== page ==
In search for missing Malaysia Airlines MH370, 'pinger' locator best option

Written by Associated Press | Perth | Updated: Apr 10 2014, 00:12am hrs
Malaysia AirlinesAndrew Smith works on a propeller of a RAAF P-3 Orion which is searching for missing Malaysia Airlines Flight MH370, in Perth. AP
Searchers looking for the missing Malaysia Airlines MH370 plane have discovered new signals consistent with those emitted by so-called black boxes in the Indian Ocean, but they do not want to send a submersible down yet to look for the plane. For now, they will continue to use the towed pinger locator to get a better fix on the location. Here's why:

THE TOWED PINGER LOCATOR

The Australian Navy vessel Ocean Shield picked up the signals using a U.S. Navy device called a towed pinger locator. It's essentially a long cable with a listening device, or hydrophone, attached to the end. It's pulled behind the boat at a depth of 3 kilometers (1.9 miles).

The pinger locator is designed to detect signals at a range of 1.8 kilometers (1.2 miles), indicating it would need to be almost on top of the black boxes - the flight data and voice recorders - to detect them if they were on the ocean floor, which is 4.5 kilometers (3 miles) under the surface. However, the latest detections indicate the pinger locator may be effective at a longer range than designed.

Also read: Malaysia Airlines MH370: More underwater pings heard in hunt for plane

MH370

A fast response craft from Australian Defence Vessel Ocean Shield tows Able Seaman Clearance Diver Matthew Johnston as he searches the ocean for debris in the search zone in the southern Indian Ocean for the missing Malaysian Airlines flight MH370 in this picture released by the Australian Defence Force April 8, 2014. A robotic search vehicle is likely to be sent deep into the Indian Ocean on Tuesday to look for wreckage of a missing Malaysian jetliner on the sea floor, as officials say the chance of finding anything on the surface has dwindled. Angus Houston, head of the Australian agency coordinating the search for Malaysia Airlines Flight MH370, said the month-long hunt was at a critical stage given the black box recorder batteries were dying - or had died. (Reuters)

The first signal from the Malaysia Airlines MH370 black boxes was picked up Saturday and lasted two hours and 20 minutes before it was lost as the ship moved forward. The ship then turned around and a few hours later picked up a second signal that lasted for 13 minutes. It picked up signals twice again on Tuesday.

THE SIGNALS

The Tuesday signals lasted 5 minutes and 7 minutes but they were weaker, indicating that the Malaysia Airlines MH370 black boxes may be running out of battery. They have a stated shelf-life of 30 days, but sometimes they last longer. The plane disappeared just over a month ago, on March 8. The signals have given searchers a better idea of the location of the devices, which are now believed to be within a roughly 20-kilometer (12-mile) radius. Still, that is a 1,300-square -kilometer (500-square-mile) plot of the ocean floor, an area as wide as a large city.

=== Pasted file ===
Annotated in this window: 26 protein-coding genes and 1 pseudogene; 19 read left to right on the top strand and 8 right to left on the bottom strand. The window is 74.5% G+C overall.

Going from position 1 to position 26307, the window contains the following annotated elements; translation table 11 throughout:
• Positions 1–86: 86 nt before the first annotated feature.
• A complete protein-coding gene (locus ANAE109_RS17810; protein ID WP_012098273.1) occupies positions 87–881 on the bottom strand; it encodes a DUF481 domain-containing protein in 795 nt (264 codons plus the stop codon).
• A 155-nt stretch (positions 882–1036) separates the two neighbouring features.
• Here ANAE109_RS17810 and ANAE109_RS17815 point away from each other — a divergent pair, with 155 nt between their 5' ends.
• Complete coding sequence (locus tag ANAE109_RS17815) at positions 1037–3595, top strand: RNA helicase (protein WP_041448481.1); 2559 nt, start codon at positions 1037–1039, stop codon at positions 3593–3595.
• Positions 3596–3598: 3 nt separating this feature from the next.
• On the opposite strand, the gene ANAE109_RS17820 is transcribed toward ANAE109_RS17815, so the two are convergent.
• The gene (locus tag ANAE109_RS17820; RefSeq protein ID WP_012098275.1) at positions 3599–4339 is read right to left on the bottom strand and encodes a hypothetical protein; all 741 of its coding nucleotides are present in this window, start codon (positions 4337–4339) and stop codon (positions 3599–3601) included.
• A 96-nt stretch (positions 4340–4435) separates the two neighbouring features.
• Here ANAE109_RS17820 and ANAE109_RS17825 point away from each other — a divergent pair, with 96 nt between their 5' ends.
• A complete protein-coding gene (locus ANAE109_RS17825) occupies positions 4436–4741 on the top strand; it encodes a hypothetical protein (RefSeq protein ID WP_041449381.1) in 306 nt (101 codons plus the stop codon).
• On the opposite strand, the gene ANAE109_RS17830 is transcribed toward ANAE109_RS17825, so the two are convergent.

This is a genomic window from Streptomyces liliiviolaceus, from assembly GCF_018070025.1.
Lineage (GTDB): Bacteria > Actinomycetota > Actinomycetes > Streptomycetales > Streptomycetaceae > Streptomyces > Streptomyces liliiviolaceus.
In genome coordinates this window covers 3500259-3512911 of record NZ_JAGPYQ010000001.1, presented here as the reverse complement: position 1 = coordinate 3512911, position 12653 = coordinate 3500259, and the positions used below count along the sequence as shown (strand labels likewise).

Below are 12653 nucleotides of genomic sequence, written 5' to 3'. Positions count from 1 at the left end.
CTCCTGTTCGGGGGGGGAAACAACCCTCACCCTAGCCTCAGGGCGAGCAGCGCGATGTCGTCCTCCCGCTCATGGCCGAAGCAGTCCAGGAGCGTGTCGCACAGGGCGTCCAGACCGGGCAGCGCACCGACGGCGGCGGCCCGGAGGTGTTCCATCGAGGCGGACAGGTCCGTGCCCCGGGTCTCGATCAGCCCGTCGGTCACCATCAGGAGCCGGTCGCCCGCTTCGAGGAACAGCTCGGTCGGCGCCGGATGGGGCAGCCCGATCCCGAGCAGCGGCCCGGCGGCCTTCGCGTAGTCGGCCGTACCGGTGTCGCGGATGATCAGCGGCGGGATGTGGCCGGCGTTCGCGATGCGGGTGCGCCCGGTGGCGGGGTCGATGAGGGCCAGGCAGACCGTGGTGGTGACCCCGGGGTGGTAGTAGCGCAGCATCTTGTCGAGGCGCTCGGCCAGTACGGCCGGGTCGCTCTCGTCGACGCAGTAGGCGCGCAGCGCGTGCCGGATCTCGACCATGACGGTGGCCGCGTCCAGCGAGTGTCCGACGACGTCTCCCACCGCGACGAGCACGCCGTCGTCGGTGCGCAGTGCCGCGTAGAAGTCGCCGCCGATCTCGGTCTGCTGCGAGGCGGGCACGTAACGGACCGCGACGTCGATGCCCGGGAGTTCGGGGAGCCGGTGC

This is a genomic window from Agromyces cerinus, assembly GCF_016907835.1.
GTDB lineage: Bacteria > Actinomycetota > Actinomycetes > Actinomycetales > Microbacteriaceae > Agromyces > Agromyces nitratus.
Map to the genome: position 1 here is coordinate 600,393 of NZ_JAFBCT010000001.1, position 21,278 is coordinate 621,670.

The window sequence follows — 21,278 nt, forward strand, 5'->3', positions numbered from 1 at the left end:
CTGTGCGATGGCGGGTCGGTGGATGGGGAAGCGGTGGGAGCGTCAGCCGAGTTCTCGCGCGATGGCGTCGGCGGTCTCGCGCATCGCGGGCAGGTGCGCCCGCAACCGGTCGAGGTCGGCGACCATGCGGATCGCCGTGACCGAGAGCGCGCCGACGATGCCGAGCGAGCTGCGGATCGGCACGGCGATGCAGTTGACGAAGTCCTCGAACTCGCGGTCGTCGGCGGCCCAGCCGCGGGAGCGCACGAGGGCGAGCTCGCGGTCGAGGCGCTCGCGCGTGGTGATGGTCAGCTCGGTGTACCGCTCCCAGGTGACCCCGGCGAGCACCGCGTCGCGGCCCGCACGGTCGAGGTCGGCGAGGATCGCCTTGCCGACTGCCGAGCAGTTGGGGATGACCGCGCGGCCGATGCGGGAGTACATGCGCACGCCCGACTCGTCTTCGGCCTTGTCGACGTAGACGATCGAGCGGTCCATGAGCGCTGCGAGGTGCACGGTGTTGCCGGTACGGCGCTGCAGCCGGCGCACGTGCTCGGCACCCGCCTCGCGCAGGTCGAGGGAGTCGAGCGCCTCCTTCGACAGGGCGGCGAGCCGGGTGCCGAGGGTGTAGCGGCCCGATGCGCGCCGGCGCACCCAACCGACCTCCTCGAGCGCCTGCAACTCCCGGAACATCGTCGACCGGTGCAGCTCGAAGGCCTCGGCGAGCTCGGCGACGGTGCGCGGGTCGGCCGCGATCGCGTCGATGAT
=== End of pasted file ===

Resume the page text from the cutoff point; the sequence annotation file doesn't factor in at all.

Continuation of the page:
WHY NOT SEND AN UNDERWATER CRAFT NOW

When crews determine the best possible location, the next step will be to send down the U.S. Navy's autonomous underwater vehicle Bluefin 21, an unmanned submersible that can create a sonar map of the seafloor and any wreckage, as well as take photos.

But the sonar can scan only about 100 meters (330 feet). As for its ability to take photos, it can see with lights and cameras only a few meters away in a landscape that is completely dark.

So, even after the search area has been narrowed down, deploying the underwater vehicle now to find the black boxes would be the equivalent of looking for an object the size of a desktop computer in a city the size of Los Angeles.

Indeed, the Bluefin 21 would take six times longer to cover the same area than the towed pinger locator.

So it makes more sense to use the towed pinger locator to zero in on the location of the pinger, or at least try until searchers become certain the batteries of the black boxes are dead and are no longer emitting any signals. Then searchers would have no option but to use the Bluefin 21.

CAN A CONVENTIONAL SUBMARINE NOT HELP

No. Militaries will not disclose the depth to which their submarines will go down because it is classified information. But it is believed some of the most sophisticated nuclear powered submarines can dive only a few hundred meters (yards) down.

MH370

Able Seaman Clearance Divers Matthew Johnston and Michael Arnold embarked on Australian Defence Vessel Ocean Shield, scan the water for debris in the search zone in the southern Indian Ocean for the missing Malaysian Airlines flight MH370 in this picture released by the Australian Defence Force April 8, 2014. A robotic search vehicle is likely to be sent deep into the Indian Ocean on Tuesday to look for wreckage of a missing Malaysian jetliner on the sea floor, as officials say the chance of finding anything on the surface has dwindled. Angus Houston, head of the Australian agency coordinating the search for Malaysia Airlines Flight MH370, said the month-long hunt was at a critical stage given the black box recorder batteries were dying - or had died. (Reuters)